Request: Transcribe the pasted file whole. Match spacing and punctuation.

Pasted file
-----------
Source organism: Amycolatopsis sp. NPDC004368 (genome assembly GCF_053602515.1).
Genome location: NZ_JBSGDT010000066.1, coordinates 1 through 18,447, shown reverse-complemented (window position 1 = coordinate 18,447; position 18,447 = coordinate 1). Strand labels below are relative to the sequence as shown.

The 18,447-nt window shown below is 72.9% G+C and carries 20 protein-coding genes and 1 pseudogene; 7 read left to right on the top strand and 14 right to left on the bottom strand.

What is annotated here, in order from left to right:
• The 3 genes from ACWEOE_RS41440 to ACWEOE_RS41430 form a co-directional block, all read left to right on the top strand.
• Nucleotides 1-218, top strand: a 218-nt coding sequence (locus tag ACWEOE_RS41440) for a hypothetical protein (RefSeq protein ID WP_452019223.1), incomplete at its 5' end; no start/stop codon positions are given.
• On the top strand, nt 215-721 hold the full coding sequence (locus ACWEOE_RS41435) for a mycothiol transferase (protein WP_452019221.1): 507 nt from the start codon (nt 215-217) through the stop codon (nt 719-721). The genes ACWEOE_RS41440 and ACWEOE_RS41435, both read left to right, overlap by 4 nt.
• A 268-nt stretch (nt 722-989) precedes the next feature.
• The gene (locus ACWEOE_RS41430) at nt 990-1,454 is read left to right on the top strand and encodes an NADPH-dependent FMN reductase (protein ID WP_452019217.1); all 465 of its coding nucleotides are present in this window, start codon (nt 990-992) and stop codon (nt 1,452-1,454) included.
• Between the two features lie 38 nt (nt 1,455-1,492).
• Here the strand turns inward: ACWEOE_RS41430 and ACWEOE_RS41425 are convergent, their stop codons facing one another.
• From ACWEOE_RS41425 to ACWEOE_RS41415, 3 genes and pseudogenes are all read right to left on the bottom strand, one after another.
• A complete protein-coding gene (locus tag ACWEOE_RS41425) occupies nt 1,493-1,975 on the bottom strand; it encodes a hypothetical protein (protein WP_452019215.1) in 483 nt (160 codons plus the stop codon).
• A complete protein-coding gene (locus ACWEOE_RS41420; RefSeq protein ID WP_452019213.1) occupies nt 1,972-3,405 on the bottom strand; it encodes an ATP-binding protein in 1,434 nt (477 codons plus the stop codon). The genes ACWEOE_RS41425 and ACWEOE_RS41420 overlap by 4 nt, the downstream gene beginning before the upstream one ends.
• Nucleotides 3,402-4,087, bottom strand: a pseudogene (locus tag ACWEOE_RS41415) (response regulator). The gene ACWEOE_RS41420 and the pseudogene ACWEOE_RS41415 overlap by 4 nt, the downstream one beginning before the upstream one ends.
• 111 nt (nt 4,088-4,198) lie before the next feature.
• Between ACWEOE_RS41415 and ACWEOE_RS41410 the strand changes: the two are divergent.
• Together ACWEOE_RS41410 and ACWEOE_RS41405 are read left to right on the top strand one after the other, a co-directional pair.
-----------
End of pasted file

Source organism: Amycolatopsis sp. NPDC004368 (genome assembly GCF_053602515.1).
Genome location: NZ_JBSGDT010000066.1, coordinates 1 through 18,447, shown reverse-complemented (window position 1 = coordinate 18,447; position 18,447 = coordinate 1). Strand labels below are relative to the sequence as shown.

The 18,447-nt window shown below is 72.9% G+C and carries 20 protein-coding genes and 1 pseudogene; 7 read left to right on the top strand and 14 right to left on the bottom strand.

What is annotated here, in order from left to right:
• The 3 genes from ACWEOE_RS41440 to ACWEOE_RS41430 form a co-directional block, all read left to right on the top strand.
• Nucleotides 1-218, top strand: a 218-nt coding sequence (locus tag ACWEOE_RS41440) for a hypothetical protein (RefSeq protein ID WP_452019223.1), incomplete at its 5' end; no start/stop codon positions are given.
• On the top strand, nt 215-721 hold the full coding sequence (locus ACWEOE_RS41435) for a mycothiol transferase (protein WP_452019221.1): 507 nt from the start codon (nt 215-217) through the stop codon (nt 719-721). The genes ACWEOE_RS41440 and ACWEOE_RS41435, both read left to right, overlap by 4 nt.
• A 268-nt stretch (nt 722-989) precedes the next feature.
• The gene (locus ACWEOE_RS41430) at nt 990-1,454 is read left to right on the top strand and encodes an NADPH-dependent FMN reductase (protein ID WP_452019217.1); all 465 of its coding nucleotides are present in this window, start codon (nt 990-992) and stop codon (nt 1,452-1,454) included.
• Between the two features lie 38 nt (nt 1,455-1,492).
• Here the strand turns inward: ACWEOE_RS41430 and ACWEOE_RS41425 are convergent, their stop codons facing one another.
• From ACWEOE_RS41425 to ACWEOE_RS41415, 3 genes and pseudogenes are all read right to left on the bottom strand, one after another.
• A complete protein-coding gene (locus tag ACWEOE_RS41425) occupies nt 1,493-1,975 on the bottom strand; it encodes a hypothetical protein (protein WP_452019215.1) in 483 nt (160 codons plus the stop codon).
• A complete protein-coding gene (locus ACWEOE_RS41420; RefSeq protein ID WP_452019213.1) occupies nt 1,972-3,405 on the bottom strand; it encodes an ATP-binding protein in 1,434 nt (477 codons plus the stop codon). The genes ACWEOE_RS41425 and ACWEOE_RS41420 overlap by 4 nt, the downstream gene beginning before the upstream one ends.
• Nucleotides 3,402-4,087, bottom strand: a pseudogene (locus tag ACWEOE_RS41415) (response regulator). The gene ACWEOE_RS41420 and the pseudogene ACWEOE_RS41415 overlap by 4 nt, the downstream one beginning before the upstream one ends.
• 111 nt (nt 4,088-4,198) lie before the next feature.
• Between ACWEOE_RS41415 and ACWEOE_RS41410 the strand changes: the two are divergent.
• Together ACWEOE_RS41410 and ACWEOE_RS41405 are read left to right on the top strand one after the other, a co-directional pair.